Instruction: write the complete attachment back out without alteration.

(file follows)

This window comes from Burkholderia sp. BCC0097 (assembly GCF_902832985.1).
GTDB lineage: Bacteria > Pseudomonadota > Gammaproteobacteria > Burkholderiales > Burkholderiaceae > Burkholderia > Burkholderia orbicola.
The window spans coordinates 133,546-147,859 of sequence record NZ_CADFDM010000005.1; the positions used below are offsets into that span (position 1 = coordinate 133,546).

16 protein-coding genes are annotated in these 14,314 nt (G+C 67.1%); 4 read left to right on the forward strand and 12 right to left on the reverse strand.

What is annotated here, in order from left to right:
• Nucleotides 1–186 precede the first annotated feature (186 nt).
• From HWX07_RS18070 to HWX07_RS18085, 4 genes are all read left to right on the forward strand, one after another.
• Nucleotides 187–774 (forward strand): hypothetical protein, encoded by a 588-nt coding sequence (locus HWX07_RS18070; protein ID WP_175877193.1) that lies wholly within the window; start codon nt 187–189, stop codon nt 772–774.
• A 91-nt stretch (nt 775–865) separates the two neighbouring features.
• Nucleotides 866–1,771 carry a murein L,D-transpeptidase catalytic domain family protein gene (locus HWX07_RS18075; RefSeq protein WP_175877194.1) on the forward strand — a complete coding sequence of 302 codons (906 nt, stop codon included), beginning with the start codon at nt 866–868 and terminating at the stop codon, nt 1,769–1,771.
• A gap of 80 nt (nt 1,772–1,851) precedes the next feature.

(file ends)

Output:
This window comes from Burkholderia sp. BCC0097 (assembly GCF_902832985.1).
GTDB lineage: Bacteria > Pseudomonadota > Gammaproteobacteria > Burkholderiales > Burkholderiaceae > Burkholderia > Burkholderia orbicola.
The window spans coordinates 133,546-147,859 of sequence record NZ_CADFDM010000005.1; the positions used below are offsets into that span (position 1 = coordinate 133,546).

16 protein-coding genes are annotated in these 14,314 nt (G+C 67.1%); 4 read left to right on the forward strand and 12 right to left on the reverse strand.

What is annotated here, in order from left to right:
• Nucleotides 1–186 precede the first annotated feature (186 nt).
• From HWX07_RS18070 to HWX07_RS18085, 4 genes are all read left to right on the forward strand, one after another.
• Nucleotides 187–774 (forward strand): hypothetical protein, encoded by a 588-nt coding sequence (locus HWX07_RS18070; protein ID WP_175877193.1) that lies wholly within the window; start codon nt 187–189, stop codon nt 772–774.
• A 91-nt stretch (nt 775–865) separates the two neighbouring features.
• Nucleotides 866–1,771 carry a murein L,D-transpeptidase catalytic domain family protein gene (locus HWX07_RS18075; RefSeq protein WP_175877194.1) on the forward strand — a complete coding sequence of 302 codons (906 nt, stop codon included), beginning with the start codon at nt 866–868 and terminating at the stop codon, nt 1,769–1,771.
• A gap of 80 nt (nt 1,772–1,851) precedes the next feature.